A Comparison of the Wellbeing of Orphans and Abandoned Children Ages 6–12 in Institutional and Community-Based Care Settings in 5 Less Wealthy Nations
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Background -- Leaders are struggling to care for the estimated 143,000,000 orphans and millions more abandoned children worldwide. Global policy makers are advocating that institution-living orphans and abandoned children (OAC) be moved as quickly as possible to a residential family setting and that institutional care be used as a last resort. This analysis tests the hypothesis that institutional care for OAC aged 6–12 is associated with worse health and wellbeing than community residential care using conservative two-tail tests. Methodology -- The Positive Outcomes for Orphans (POFO) study employed two-stage random sampling survey methodology in 6 sites across 5 countries to identify 1,357 institution-living and 1,480 community-living OAC ages 6–12, 658 of whom were double-orphans or abandoned by both biological parents. Survey analytic techniques were used to compare cognitive functioning, emotion, behavior, physical health, and growth. Linear mixed-effects models were used to estimate the proportion of variability in child outcomes attributable to the study site, care setting, and child levels and institutional versus community care settings. Conservative analyses limited the community living children to double-orphans or abandoned children. Principal Findings -- Health, emotional and cognitive functioning, and physical growth were no worse for institution-living than community-living OAC, and generally better than for community-living OAC cared for by persons other than a biological parent. Differences between study sites explained 2–23% of the total variability in child outcomes, while differences between care settings within sites explained 8–21%. Differences among children within care settings explained 64–87%. After adjusting for sites, age, and gender, institution vs. community-living explained only 0.3–7% of the variability in child outcomes. Conclusion -- This study does not support the hypothesis that institutional care is systematically associated with poorer wellbeing than community care for OAC aged 6–12 in those countries facing the greatest OAC burden. Much greater variability among children within care settings was observed than among care settings type. Methodologically rigorous studies must be conducted in those countries facing the new OAC epidemic in order to understand which characteristics of care promote child wellbeing. Such characteristics may transcend the structural definitions of institutions or family homes.
Published Version (Please cite this version)10.1371/journal.pone.0008169
CitationWhetten, K., J. Ostermann, et al. (2009). "A Comparison of the Wellbeing of Orphans and Abandoned Children Ages 6–12 in Institutional and Community-Based Care Settings in 5 Less Wealthy Nations." PLoS ONE 4(12): e8169.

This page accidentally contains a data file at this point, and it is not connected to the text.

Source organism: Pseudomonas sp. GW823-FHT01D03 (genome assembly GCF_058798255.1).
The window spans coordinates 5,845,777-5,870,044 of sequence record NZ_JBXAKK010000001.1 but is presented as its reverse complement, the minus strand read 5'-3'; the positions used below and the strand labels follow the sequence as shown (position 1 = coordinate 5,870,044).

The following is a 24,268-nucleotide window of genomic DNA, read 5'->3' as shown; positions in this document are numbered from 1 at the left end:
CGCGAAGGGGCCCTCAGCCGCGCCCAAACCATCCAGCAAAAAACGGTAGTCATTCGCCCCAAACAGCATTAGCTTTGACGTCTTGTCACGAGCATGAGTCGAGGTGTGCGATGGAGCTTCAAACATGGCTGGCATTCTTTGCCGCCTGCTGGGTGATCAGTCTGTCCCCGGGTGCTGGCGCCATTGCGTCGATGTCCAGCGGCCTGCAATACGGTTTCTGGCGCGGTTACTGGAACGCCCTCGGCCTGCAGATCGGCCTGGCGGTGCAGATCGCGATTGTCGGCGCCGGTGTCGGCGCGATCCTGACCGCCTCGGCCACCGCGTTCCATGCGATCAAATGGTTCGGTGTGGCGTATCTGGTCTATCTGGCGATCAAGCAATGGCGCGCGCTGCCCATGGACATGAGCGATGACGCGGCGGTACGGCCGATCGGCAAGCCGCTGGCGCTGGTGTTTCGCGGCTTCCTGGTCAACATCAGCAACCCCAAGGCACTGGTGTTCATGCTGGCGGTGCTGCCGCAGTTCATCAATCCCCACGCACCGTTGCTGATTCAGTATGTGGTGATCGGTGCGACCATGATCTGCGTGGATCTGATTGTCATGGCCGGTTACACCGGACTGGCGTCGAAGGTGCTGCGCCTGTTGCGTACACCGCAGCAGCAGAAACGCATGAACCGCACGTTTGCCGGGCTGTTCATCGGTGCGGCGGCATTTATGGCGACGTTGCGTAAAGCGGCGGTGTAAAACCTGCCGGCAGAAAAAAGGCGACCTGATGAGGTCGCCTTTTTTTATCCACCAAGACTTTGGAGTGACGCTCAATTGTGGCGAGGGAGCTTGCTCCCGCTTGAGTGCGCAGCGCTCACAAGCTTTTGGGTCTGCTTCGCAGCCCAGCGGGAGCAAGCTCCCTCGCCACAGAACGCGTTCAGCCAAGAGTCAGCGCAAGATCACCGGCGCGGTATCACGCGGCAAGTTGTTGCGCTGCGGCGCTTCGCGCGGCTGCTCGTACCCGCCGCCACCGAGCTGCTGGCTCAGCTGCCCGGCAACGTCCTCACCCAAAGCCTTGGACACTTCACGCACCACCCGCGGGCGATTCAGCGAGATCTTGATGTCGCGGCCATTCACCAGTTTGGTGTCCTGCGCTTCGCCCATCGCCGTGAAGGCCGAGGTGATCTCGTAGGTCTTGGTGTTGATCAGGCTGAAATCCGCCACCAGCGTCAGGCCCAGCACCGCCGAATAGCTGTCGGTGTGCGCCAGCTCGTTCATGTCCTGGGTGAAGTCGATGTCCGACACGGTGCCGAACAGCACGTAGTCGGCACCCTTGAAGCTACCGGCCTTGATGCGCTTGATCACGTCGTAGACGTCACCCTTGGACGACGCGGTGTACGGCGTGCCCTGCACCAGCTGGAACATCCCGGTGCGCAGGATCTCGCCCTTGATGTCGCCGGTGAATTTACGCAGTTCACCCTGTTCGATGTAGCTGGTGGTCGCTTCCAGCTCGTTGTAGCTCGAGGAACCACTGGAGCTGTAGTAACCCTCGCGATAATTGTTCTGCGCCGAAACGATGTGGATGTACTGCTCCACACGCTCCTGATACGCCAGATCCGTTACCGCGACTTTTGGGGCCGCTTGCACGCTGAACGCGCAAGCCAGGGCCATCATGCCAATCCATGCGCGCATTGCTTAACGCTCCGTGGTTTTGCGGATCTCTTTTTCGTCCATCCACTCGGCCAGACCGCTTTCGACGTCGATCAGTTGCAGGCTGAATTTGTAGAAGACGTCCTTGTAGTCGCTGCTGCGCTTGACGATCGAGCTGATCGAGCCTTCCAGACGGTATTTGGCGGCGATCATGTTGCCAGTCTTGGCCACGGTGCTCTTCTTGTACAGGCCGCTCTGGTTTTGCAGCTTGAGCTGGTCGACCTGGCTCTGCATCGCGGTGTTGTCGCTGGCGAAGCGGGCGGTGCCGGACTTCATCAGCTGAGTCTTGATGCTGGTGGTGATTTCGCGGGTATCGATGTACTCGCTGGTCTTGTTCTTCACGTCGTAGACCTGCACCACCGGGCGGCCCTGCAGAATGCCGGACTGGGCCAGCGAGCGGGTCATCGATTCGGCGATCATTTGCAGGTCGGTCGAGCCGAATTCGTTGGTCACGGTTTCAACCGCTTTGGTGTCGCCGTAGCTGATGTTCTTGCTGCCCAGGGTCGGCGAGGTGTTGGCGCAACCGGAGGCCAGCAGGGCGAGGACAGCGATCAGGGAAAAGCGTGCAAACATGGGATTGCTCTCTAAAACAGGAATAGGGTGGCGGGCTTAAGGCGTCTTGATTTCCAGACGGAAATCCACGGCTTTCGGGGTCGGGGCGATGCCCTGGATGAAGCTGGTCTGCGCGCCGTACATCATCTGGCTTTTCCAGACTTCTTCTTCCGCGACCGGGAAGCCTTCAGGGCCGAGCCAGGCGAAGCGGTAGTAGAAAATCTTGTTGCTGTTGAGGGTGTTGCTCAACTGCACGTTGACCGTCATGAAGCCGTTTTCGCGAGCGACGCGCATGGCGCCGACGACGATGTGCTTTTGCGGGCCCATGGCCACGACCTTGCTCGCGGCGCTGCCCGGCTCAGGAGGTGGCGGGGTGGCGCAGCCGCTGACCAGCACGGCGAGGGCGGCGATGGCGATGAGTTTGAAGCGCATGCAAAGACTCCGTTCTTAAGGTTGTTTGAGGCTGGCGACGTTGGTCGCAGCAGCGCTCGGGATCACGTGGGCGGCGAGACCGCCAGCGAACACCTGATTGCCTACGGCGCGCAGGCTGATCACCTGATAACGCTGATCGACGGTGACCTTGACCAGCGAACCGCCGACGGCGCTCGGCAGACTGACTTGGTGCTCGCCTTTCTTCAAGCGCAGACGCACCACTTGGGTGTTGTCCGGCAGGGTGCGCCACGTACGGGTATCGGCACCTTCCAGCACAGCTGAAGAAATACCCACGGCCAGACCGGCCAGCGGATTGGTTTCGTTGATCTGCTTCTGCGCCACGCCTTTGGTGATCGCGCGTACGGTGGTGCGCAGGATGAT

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Adjunct Assistant Professor of Global Health
This author no longer has a Scholars@Duke profile, so the information shown here reflects their Duke status at the time this item was deposited.
Duke Temporary Service
My research interests are in early development risk: drug exposure, HIV infection, and iodine deficiency. I have ongoing research in developmental outcomes of children exposed prenatally to drugs and alcohol. They include the Infant Care Project (Pediatrics) and the Family Care Project (Psychiatry). I am co-investigator on a NIDA study of SIDS risk with prenatal cocaine exposure. I am involved at Duke and nationally in the study of the neurodevelopmental effects of pediatric HIV infecti
Adjunct Associate Professor of Global Health
Adjunct Associate Professor in the Department of Family Medicine and Community Health
Brian Wells Pence, PhD MPH, is trained as an infectious diseases epidemiologist. His research interests focus primarily on the impact of trauma, mental illness, and other psychosocial characteristics on HIV-related behaviors and clinical outcomes and on the development of effective and practical interventiosn to address mental illness in HIV patients.
Professor of Medicine
Broadly, my research focuses on a range of clinical and social issues that affect persons living with or at risk for HIV infection in resource-poor settings. In Tanzania, our group is applying novel methods to optimize HIV testing uptake among high-risk groups. We recently demonstrated that the Discrete Choice Experiment (DCE), a form of stated preference survey research, is a robust tool for identifying (a) which characteristics of HIV testing options are most preferred by different populati
Professor in the Sanford School of Public Policy
Director, Center for Health Policy and Inequalities ResearchResearch Director, Hart Fellows Program,Professor, Public Policy and Global Health Professor, Nursing and Community & Family Medicine Kathryn Whetten (PhD) is Chair of the Maternal, Adolescent and Child Health working group, and she is the Co-Chair of the University Diversity Task Force and the Sanford Diversity Committee. Kathryn Whetten is the Principal Investigator on
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